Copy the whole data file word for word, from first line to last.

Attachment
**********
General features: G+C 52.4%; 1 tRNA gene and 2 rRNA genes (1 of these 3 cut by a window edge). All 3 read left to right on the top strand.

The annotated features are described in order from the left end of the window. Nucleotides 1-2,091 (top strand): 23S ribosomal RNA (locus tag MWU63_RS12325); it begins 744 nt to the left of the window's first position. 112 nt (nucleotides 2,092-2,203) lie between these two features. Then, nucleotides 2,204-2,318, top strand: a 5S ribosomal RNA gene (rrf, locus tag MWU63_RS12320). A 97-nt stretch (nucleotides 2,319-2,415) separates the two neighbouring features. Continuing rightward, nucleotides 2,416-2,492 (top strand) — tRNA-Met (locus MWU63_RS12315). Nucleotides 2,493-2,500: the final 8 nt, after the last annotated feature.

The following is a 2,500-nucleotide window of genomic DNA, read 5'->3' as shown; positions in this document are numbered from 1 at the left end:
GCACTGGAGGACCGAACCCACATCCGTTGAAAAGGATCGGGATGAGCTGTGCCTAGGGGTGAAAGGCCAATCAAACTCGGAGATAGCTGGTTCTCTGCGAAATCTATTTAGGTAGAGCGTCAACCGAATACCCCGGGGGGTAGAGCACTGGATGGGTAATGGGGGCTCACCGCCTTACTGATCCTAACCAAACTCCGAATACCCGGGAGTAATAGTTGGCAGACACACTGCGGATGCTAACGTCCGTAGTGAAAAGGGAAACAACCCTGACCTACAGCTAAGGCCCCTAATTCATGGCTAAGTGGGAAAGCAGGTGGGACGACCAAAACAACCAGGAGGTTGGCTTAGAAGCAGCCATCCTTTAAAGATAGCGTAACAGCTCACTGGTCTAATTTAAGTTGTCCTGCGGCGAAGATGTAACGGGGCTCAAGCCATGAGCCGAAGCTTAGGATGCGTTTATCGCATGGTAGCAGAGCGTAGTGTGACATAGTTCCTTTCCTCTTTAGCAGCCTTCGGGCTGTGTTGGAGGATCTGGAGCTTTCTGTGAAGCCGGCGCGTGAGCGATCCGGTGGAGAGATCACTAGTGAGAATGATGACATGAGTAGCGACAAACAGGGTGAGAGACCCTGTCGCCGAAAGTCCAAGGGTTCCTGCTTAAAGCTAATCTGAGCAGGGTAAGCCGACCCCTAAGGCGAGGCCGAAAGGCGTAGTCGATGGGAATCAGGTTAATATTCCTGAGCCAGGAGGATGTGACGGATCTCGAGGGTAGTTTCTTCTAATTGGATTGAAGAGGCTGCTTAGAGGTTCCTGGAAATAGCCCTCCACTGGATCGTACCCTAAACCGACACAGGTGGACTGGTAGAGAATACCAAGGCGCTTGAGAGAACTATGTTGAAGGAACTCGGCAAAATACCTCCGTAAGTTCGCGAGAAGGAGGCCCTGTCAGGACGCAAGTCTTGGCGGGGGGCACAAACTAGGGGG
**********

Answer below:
General features: G+C 52.4%; 1 tRNA gene and 2 rRNA genes (1 of these 3 cut by a window edge). All 3 read left to right on the top strand.

The annotated features are described in order from the left end of the window. Nucleotides 1-2,091 (top strand): 23S ribosomal RNA (locus tag MWU63_RS12325); it begins 744 nt to the left of the window's first position. 112 nt (nucleotides 2,092-2,203) lie between these two features. Then, nucleotides 2,204-2,318, top strand: a 5S ribosomal RNA gene (rrf, locus tag MWU63_RS12320). A 97-nt stretch (nucleotides 2,319-2,415) separates the two neighbouring features. Continuing rightward, nucleotides 2,416-2,492 (top strand) — tRNA-Met (locus MWU63_RS12315). Nucleotides 2,493-2,500: the final 8 nt, after the last annotated feature.

The following is a 2,500-nucleotide window of genomic DNA, read 5'->3' as shown; positions in this document are numbered from 1 at the left end:
GCACTGGAGGACCGAACCCACATCCGTTGAAAAGGATCGGGATGAGCTGTGCCTAGGGGTGAAAGGCCAATCAAACTCGGAGATAGCTGGTTCTCTGCGAAATCTATTTAGGTAGAGCGTCAACCGAATACCCCGGGGGGTAGAGCACTGGATGGGTAATGGGGGCTCACCGCCTTACTGATCCTAACCAAACTCCGAATACCCGGGAGTAATAGTTGGCAGACACACTGCGGATGCTAACGTCCGTAGTGAAAAGGGAAACAACCCTGACCTACAGCTAAGGCCCCTAATTCATGGCTAAGTGGGAAAGCAGGTGGGACGACCAAAACAACCAGGAGGTTGGCTTAGAAGCAGCCATCCTTTAAAGATAGCGTAACAGCTCACTGGTCTAATTTAAGTTGTCCTGCGGCGAAGATGTAACGGGGCTCAAGCCATGAGCCGAAGCTTAGGATGCGTTTATCGCATGGTAGCAGAGCGTAGTGTGACATAGTTCCTTTCCTCTTTAGCAGCCTTCGGGCTGTGTTGGAGGATCTGGAGCTTTCTGTGAAGCCGGCGCGTGAGCGATCCGGTGGAGAGATCACTAGTGAGAATGATGACATGAGTAGCGACAAACAGGGTGAGAGACCCTGTCGCCGAAAGTCCAAGGGTTCCTGCTTAAAGCTAATCTGAGCAGGGTAAGCCGACCCCTAAGGCGAGGCCGAAAGGCGTAGTCGATGGGAATCAGGTTAATATTCCTGAGCCAGGAGGATGTGACGGATCTCGAGGGTAGTTTCTTCTAATTGGATTGAAGAGGCTGCTTAGAGGTTCCTGGAAATAGCCCTCCACTGGATCGTACCCTAAACCGACACAGGTGGACTGGTAGAGAATACCAAGGCGCTTGAGAGAACTATGTTGAAGGAACTCGGCAAAATACCTCCGTAAGTTCGCGAGAAGGAGGCCCTGTCAGGACGCAAGTCTTGGCGGGGGGCACAAACTAGGGGG